I look forward to reading more from you soon.

    5. Steve.

      I cannot express my thoughts and questions in clear theological language, so I think I just have to describe my Christian experience and from that try to explain, what is going on in my mind. It can easily be a very long post, but for your sake, for the sake of other readers, and probably also for my own sake, I will try to boil it down as much as I can. :-). I hope it won’t be too long.

      I became a Christian three years ago and based on that experience, I have been thinking about becoming a Christian as a process of discovering the truth. I was an atheist, but one day I “by accident” bumped into the Gospel on the internet. I clicked on a link that someone had posted on Facebook, and it led me to a YouTube video with a Christian apologetic message. I understood that the message likely were true, so I listened to it one more time, then I clicked another video (which happened to be something from a Ligonier conference), and from there I found the Ligonier website, where I began to listen to a lot of teaching in apologetics, philosophy and reformed theology. And this became the start of a journey, where I learned much of the basics of the Christian faith, where the Spirit showed me the sinfulness of my heart, and where my life began to change in a lot of ways.

      I should probably also, tell that I had some previous background from Arminian churches, but I had never understood the Gospel, so years earlier I had left them and had become an atheist. So when I found the Gospel on the internet, it was in many ways like something totally new, that came to me, and that I never had heard about before.

      Although it felt it like a process of discovery, and not a process of me making a decision, there came a certain point, where it was clear to me, that I could not be a Christian and at the same time live my own life according to my own goals. I would so to speak have to give up the “right” to decide for my own life, and this was really a struggle for me to come to terms with. But at the same time, I really had no alternative, and I also realized that my so called “right” to decide for myself after all was of very little value compared to all what Christ had done for me.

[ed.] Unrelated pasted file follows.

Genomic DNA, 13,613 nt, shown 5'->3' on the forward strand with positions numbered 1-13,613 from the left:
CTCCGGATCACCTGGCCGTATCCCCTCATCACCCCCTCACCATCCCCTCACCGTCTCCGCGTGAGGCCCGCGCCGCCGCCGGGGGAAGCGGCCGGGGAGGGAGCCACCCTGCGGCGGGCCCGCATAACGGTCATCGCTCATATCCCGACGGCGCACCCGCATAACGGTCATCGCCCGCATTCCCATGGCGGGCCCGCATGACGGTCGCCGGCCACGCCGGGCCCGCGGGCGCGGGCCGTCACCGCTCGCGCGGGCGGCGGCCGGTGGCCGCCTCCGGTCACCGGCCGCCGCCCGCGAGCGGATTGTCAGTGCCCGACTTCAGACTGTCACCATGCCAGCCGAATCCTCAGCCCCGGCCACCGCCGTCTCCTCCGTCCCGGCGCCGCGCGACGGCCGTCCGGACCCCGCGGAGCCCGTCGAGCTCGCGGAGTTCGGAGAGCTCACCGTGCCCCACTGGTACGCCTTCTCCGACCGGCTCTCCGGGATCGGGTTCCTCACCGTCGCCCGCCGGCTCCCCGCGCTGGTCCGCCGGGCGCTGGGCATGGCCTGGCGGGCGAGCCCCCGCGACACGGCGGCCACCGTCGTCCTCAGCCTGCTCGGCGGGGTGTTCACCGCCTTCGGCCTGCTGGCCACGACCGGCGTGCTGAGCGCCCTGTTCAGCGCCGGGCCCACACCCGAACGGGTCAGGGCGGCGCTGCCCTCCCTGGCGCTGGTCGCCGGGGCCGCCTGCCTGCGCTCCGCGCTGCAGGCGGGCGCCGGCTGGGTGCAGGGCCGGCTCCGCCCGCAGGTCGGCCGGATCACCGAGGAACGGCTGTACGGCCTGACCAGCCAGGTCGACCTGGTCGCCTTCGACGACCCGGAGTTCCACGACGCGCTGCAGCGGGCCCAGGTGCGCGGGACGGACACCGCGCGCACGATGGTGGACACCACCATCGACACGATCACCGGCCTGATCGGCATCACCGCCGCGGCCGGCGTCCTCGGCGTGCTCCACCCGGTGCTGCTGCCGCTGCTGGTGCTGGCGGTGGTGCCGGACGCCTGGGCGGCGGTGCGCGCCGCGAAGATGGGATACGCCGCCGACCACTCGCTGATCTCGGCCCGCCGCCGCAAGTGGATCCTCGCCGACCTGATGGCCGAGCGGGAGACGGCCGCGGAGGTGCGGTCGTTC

Later I began to listen to other teachers also. One of those was John MacArthur, and he talked a lot (against prosperity preachers and) about the price of following Christ. And it became my firm decision, that no matter what the prize would be, I just wanted to follow Christ.

      A lot of things happened and I did actually (from a human perspective) pay a high price to follow Christ, but I was also very happy because I had been saved, and the hand of the Lord seemed so clear in all the events.

      At a certain time I came across some people on the internet warning against Lordship Salvation, and they (at least some) also warned against John MacArthur. I did not know much about Lordship Salvation, but it seemed to me, that they had misunderstood MacArthur, because as I understood him, the price to follow Jesus was a (possible) consequence of being sawed, and not a price for being sawed. But later I came to see, that even the idea that true Christians should pay a price as a consequence of being saved (no matter how true that might be) could be problematic, at least in my case.

      (To be continued below)

    6. (Continued)

      I learned from various reformed preachers, that assurance of salvation should be built on evidences in one’s own life. And in the beginning I had no problem with that, for because of my remarkable story, I already felt quite sure, that I was saved. But as time went on, I started to become aware, that I could have a problem with pride. Although I could not be proud of being saved, I realized that I could easily become proud of all the signs of being saved. I thought that my testimony was better than many other testimonies, my determination to follow Christ was remarkable, and the price I had paid was above average, and so on. Even that I knew, I never could have done it in my own strength, I was becoming prideful about what the Lord was doing in me.

      I tried to find an answer for that, and (based on an article by Horatius Bonar) I came to the conclusion, that assurance of salvation (just like salvation itself) should (primarily) come from looking to Christ, and not (so much) from evidences in one’s own life. And in as similar way, I was then thinking, that a Gospel presentation only should tell about the works of Christ, and not (so much) tell people about expected consequences (repent, paying a price, make Jesus Lord).